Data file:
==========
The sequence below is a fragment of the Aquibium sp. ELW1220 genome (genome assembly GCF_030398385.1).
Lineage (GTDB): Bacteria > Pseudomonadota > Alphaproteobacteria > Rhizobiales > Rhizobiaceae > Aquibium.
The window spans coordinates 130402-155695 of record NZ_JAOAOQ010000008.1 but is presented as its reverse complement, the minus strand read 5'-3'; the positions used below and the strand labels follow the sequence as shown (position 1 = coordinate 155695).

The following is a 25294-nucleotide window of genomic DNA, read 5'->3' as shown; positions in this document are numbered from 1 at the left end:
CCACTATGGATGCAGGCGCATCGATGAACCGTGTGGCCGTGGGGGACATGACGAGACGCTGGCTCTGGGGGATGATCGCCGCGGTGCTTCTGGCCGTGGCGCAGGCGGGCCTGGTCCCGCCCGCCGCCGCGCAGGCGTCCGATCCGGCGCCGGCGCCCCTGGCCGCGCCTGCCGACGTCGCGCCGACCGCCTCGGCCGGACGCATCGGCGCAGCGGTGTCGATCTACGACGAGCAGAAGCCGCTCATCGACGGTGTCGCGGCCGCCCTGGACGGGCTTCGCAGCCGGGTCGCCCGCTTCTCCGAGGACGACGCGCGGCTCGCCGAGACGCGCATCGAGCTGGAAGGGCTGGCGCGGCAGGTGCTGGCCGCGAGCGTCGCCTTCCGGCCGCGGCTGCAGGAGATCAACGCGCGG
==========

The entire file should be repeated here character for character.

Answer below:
The sequence below is a fragment of the Aquibium sp. ELW1220 genome (genome assembly GCF_030398385.1).
Lineage (GTDB): Bacteria > Pseudomonadota > Alphaproteobacteria > Rhizobiales > Rhizobiaceae > Aquibium.
The window spans coordinates 130402-155695 of record NZ_JAOAOQ010000008.1 but is presented as its reverse complement, the minus strand read 5'-3'; the positions used below and the strand labels follow the sequence as shown (position 1 = coordinate 155695).

The following is a 25294-nucleotide window of genomic DNA, read 5'->3' as shown; positions in this document are numbered from 1 at the left end:
CCACTATGGATGCAGGCGCATCGATGAACCGTGTGGCCGTGGGGGACATGACGAGACGCTGGCTCTGGGGGATGATCGCCGCGGTGCTTCTGGCCGTGGCGCAGGCGGGCCTGGTCCCGCCCGCCGCCGCGCAGGCGTCCGATCCGGCGCCGGCGCCCCTGGCCGCGCCTGCCGACGTCGCGCCGACCGCCTCGGCCGGACGCATCGGCGCAGCGGTGTCGATCTACGACGAGCAGAAGCCGCTCATCGACGGTGTCGCGGCCGCCCTGGACGGGCTTCGCAGCCGGGTCGCCCGCTTCTCCGAGGACGACGCGCGGCTCGCCGAGACGCGCATCGAGCTGGAAGGGCTGGCGCGGCAGGTGCTGGCCGCGAGCGTCGCCTTCCGGCCGCGGCTGCAGGAGATCAACGCGCGG